For accommodations related to disability, call 541-737-7673.
The annual Dr. Martin Luther King, Jr. Day of Service is about coming together to honor Dr. King’s life and legacy and help further his dream for peace by serving our neighbors and communities. MLK Day is a perfect opportunity for us to honor Dr. King’s legacy through service. The MLK Day of Service empowers individuals, strengthens communities, builds bridges, breaks down barriers, addresses social problems, and moves us closer to Dr. King’s vision of strong, beloved communities.
Students, staff, and faculty are invited to take part in this event and celebration.
8+ service projects will be offered for the 2013 event addressing diverse issue areas and including various types of projects. Pre-registration is required. Participants will assemble at McAlexander Fieldhouse between 8:30 and 9am on Saturday January 19th. Continental breakfast and hot tea/coffee will be provided during the check-in process and a hot lunch will be provided upon return to campus between 1pm and 1:30pm. The 2013 MLK Day of Service is sponsored by the Center for Civic Engagement, the Student Events and Activities Center, and HandsOn Willamette.
New Day, Same Dream: Hosted by Center for Leadership Development. January 15, 2013, Tuesday 5:00 to 6:00 PM in the Memorial Union Journey Room. Come and discuss how Martin Luther King, Jr’s dreams and leadership lessons can apply to our generation. Explore how his vision can inspire us to take action and face our challenges. Contact Melissa Yamamoto for questions at email@example.com or at (541)737-6385. Request for accommodations related to a disability can be made by calling Disability Access Services at (541)737-4098 by January 10, 2013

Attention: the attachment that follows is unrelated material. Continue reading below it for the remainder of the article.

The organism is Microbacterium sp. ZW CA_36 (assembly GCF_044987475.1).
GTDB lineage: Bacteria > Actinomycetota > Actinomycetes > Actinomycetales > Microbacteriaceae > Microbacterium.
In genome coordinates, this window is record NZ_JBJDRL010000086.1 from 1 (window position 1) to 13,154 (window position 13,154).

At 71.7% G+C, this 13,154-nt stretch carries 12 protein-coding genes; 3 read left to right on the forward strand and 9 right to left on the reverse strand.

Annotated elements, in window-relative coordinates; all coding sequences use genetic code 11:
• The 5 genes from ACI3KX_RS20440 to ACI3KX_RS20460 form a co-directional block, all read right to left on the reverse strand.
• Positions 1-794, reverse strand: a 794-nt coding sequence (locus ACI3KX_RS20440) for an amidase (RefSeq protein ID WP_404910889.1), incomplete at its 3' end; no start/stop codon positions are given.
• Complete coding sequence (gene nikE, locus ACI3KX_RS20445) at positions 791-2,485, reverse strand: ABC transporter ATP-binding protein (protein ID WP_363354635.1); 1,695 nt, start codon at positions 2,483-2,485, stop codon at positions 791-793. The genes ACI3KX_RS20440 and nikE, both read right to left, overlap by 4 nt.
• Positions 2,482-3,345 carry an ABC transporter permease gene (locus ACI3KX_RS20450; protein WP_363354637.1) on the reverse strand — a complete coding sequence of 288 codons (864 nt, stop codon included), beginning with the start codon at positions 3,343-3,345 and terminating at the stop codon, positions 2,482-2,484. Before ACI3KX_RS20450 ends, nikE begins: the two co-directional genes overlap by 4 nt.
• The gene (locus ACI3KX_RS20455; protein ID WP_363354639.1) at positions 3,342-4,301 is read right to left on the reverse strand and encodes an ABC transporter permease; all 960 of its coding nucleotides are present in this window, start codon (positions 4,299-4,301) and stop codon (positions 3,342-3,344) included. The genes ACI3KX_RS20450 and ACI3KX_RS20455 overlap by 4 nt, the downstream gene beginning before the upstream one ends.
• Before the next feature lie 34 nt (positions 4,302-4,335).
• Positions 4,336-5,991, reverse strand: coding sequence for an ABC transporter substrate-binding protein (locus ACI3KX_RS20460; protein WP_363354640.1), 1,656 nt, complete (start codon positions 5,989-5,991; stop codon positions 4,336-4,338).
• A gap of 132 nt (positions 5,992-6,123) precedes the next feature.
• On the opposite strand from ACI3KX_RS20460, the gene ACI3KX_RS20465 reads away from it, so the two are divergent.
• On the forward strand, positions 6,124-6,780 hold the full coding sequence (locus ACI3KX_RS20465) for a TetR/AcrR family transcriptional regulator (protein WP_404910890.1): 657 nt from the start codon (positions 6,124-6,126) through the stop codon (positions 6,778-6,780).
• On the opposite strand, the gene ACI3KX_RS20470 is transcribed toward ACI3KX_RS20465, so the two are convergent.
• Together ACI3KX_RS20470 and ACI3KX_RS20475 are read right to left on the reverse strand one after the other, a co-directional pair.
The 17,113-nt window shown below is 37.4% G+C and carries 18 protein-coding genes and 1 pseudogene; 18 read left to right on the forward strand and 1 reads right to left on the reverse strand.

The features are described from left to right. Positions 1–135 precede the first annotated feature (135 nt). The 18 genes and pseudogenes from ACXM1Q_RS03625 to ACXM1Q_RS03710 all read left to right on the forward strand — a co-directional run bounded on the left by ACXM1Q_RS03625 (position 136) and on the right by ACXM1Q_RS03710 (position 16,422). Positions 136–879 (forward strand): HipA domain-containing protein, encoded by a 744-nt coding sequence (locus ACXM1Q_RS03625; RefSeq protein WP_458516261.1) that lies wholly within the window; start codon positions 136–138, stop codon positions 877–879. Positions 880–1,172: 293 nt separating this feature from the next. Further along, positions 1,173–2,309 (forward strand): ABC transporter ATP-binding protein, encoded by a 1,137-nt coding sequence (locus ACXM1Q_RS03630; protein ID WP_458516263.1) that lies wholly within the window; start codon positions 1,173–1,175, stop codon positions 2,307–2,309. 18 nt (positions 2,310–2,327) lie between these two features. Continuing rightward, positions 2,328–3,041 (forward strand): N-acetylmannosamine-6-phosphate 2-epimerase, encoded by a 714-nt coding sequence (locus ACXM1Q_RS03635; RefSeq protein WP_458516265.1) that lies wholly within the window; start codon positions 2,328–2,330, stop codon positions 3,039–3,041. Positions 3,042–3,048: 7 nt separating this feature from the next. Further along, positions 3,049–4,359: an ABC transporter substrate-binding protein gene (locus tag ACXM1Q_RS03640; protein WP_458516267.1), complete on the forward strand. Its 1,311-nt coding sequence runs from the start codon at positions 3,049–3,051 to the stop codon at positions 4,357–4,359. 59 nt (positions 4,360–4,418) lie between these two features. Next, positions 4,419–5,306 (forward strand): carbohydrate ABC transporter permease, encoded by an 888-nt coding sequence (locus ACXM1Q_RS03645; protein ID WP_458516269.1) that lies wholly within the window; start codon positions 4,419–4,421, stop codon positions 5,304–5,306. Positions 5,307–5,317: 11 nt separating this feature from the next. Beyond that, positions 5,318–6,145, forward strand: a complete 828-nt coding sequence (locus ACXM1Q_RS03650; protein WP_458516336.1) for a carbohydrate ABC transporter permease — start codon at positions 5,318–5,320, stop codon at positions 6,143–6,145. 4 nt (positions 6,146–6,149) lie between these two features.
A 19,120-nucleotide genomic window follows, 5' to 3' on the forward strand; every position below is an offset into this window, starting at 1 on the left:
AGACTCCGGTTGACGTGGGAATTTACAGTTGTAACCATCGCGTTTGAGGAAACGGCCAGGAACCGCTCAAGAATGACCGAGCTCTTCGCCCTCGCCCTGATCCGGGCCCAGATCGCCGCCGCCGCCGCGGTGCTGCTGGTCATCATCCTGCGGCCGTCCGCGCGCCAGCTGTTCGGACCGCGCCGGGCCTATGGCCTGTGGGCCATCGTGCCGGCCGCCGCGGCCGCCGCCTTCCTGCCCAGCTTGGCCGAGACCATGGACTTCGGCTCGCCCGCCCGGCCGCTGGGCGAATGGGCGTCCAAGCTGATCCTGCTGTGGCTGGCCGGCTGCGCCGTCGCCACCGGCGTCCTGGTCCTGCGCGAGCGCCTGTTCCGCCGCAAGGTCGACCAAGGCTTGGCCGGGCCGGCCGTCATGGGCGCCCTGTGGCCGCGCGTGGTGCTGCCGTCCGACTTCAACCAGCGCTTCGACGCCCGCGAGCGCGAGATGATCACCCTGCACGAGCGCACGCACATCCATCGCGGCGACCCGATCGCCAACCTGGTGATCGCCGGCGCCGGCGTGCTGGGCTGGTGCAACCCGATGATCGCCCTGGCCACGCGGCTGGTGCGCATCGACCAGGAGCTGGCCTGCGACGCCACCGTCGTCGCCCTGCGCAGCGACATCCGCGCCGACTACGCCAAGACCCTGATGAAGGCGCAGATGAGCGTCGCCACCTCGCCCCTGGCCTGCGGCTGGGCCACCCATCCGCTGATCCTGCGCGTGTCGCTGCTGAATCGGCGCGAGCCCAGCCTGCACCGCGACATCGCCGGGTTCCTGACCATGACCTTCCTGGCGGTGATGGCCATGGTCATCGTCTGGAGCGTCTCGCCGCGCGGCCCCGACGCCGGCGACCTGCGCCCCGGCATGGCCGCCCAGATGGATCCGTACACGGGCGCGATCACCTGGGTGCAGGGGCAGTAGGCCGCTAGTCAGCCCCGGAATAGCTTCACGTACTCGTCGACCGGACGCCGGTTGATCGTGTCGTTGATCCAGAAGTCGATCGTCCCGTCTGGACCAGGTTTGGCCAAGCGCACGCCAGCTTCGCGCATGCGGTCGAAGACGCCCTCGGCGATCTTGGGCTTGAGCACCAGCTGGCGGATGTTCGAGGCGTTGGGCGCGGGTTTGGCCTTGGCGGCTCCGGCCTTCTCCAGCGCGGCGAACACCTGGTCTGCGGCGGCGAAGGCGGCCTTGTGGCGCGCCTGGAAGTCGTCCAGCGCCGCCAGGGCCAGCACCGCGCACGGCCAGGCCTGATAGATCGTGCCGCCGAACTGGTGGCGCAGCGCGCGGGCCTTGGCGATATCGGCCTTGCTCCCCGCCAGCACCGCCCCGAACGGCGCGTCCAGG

We Have a Dream: A Reader’s Theatre of Peaceful Heroes
Readings from past Nobel Peace Prize winners: Martin Luther King Jr. (1964), Nelson Mandela (1993), Muhammad Yunus (2006), Aung San Suu Kyi (1991), Rigoberta Menchú Tum (1992) and Tawakkol Karman (2001).
Thursday, January 17th
6:00- 7:15 PM
OSU Memorial Union Journey Room, Oregon State University campus
Student Events & Activities Center (SEAC) and International Students of OSU (ISOSU)
Requests for accommodations related to a disability can be made by calling Disability Access Services at 541-737-4098 by January 14.
One of the architectural significant features of the Memorial Union is the chandelier in the rotunda of the building. It is original to the Memorial Union and was in place when the building opened in the fall of 1927. Because the chandelier is about 40 feet above the floor of the rotunda, many people wonder how we change the bulbs. The architects of the MU planned for this maintenance activity by installing an electric winch to raise and lower the chandelier. A very forward thinking concept in 1926 when the building was being designed, since electricity had come to Corvallis only 10 years before.
This wench system did cause a problem in the summer of 1991 about 65 years after it was installed. During one of the routine bulb replacements, the cable attached to the chandelier broke and the fall to the floor. The chandelier was damaged, but repairable. The restoration work was done by local sculpture, Raymond Hunter. You can still see some chips in the travertine floor where the chandelier hit, if you know where to look.
The chandelier fall and re-installation were covered in the Daily Barometer newspaper in 1991. Before the chandelier was reinstalled, a new winch was commissioned along with heaver support cable. You can see the Barometer photos at this link. Chandelier-Barometer July 1991